In a totally American way.
STEAMBOAT SPRINGS, Colo. (AP) -- A founding member of a hippie movement called the Rainbow Family suggested Saturday that it launch a federal lawsuit against a growing crackdown on their annual gatherings.
Barry Adams, known in the Rainbow Family as Barry Plunker, told a council circle at the first day of this year's weeklong gathering at Routt National Forest that federal pressure has gone too far.
Dozens of Forest Service officers, county deputies and Colorado State Patrol officers are manning checkpoints and patrolling camps as thousands of hippies flood the forest about 30 miles north of Steamboat Springs.
Under federal rules, any gathering of more than 74 people in a national forest requires a permit. Officials have said that in a fire, the narrow dirt access road would become clogged and campers would be trapped.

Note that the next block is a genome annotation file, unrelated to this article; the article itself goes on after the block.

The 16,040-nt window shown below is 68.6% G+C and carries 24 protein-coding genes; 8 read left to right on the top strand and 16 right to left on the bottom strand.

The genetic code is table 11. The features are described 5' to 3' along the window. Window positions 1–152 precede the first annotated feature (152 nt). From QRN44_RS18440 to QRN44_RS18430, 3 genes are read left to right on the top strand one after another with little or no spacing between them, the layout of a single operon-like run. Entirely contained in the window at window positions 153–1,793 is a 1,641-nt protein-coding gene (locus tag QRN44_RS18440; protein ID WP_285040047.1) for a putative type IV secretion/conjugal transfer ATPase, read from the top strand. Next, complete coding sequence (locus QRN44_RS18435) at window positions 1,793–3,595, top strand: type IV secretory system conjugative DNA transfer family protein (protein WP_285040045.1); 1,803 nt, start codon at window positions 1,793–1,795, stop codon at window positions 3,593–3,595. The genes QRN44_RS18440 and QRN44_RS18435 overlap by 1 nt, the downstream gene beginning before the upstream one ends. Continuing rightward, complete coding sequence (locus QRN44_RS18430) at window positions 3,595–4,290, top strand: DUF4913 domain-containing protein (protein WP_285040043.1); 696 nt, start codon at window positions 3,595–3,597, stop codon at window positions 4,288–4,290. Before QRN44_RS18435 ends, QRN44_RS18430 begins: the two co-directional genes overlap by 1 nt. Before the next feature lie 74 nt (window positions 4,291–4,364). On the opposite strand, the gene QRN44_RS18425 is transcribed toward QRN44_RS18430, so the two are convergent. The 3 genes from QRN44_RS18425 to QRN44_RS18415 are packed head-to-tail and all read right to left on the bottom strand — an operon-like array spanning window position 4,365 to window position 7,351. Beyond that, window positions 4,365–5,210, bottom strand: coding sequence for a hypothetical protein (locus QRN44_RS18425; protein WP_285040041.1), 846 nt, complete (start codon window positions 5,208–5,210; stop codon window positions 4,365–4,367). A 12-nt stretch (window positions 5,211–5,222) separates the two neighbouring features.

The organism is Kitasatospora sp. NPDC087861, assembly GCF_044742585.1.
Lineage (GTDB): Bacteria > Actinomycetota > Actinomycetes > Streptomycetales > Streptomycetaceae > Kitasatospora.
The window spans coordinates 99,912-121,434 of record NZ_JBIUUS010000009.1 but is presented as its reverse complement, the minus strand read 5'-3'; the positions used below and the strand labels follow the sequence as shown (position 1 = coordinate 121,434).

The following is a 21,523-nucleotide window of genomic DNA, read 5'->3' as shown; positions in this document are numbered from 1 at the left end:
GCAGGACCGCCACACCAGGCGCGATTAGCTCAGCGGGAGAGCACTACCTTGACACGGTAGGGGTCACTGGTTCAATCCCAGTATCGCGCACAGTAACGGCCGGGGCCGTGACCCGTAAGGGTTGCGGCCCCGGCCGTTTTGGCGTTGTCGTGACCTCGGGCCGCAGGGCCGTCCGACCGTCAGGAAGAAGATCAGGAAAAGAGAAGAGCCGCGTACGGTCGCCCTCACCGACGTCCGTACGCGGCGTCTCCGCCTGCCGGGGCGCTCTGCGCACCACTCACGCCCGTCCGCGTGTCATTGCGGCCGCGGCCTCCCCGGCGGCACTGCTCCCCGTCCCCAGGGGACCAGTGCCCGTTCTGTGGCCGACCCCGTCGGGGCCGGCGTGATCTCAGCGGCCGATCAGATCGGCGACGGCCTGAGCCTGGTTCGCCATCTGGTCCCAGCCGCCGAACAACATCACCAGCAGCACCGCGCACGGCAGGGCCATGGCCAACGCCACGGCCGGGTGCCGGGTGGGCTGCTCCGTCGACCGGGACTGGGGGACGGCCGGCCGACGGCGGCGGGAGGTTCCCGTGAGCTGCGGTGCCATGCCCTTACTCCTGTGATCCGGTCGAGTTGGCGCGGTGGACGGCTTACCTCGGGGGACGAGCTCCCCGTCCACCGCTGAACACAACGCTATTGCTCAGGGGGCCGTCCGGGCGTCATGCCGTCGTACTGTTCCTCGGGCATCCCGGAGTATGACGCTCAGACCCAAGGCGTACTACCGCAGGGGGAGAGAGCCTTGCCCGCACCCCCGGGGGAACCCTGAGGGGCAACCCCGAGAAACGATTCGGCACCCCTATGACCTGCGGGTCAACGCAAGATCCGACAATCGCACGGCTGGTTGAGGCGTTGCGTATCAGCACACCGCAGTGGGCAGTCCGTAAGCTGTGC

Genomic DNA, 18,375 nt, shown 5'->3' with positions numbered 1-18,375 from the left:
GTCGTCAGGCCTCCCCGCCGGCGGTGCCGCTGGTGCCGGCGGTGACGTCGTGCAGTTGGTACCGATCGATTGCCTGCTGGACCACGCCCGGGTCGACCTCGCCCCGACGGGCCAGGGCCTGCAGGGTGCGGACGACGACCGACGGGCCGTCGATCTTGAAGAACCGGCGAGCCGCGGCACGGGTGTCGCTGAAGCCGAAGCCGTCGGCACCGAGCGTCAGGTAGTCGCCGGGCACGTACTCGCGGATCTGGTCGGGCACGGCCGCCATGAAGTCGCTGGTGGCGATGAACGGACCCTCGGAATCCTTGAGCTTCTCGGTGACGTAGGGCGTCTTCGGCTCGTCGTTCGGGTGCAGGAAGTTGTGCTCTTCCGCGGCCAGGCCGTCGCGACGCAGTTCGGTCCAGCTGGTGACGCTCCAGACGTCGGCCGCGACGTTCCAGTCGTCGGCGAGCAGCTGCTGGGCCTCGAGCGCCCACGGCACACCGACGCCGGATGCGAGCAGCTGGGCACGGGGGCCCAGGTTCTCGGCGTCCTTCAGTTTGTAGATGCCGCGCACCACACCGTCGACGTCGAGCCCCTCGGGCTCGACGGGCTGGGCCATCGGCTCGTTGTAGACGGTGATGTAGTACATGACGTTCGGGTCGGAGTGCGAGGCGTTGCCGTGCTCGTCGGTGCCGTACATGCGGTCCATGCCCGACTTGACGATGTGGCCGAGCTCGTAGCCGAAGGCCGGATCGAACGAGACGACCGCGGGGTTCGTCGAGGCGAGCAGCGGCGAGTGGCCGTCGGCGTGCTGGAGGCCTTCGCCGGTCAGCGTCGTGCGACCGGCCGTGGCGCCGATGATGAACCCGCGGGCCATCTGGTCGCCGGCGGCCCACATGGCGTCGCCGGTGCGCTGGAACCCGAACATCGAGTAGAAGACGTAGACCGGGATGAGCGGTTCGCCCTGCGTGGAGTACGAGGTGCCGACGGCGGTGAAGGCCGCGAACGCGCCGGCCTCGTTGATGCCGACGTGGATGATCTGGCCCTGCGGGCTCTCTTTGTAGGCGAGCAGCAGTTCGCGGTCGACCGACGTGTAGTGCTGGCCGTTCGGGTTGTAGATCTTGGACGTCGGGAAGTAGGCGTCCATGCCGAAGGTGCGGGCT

The clash between Rainbows and federal officers at national parks has become such an annual tradition that the Forest Service in 1998 established a national response team to deal with the group. Members defying federal orders typically are issued citations for camping illegally. . . .
The Forest Service estimated that by Friday night about 6,000 tie-dyed hippies were camping in makeshift villages. That number swelled dramatically Saturday, the first official day of the gathering. . . .
Rainbows formed drum circles, exchanged beads, batik and crystals, and lined up at communal kitchens for meals. Everything is free, from meals to yoga classes to massage. Hugs are doled out at every turn and members greet each other by saying, "Welcome home."
Adams, 61, was drifting with a group of fellow hippies in the 1960s after his service during the Vietnam War when he decided to fulfill a vision of holding a giant gathering based on peace and love. Since the first Rainbow Family gathering in Colorado in 1972, he said, the federal government has denied permits and has done what it could to block the annual gathering. . . .
Earlier Rainbow Gathering foolishness here, under "Happy news."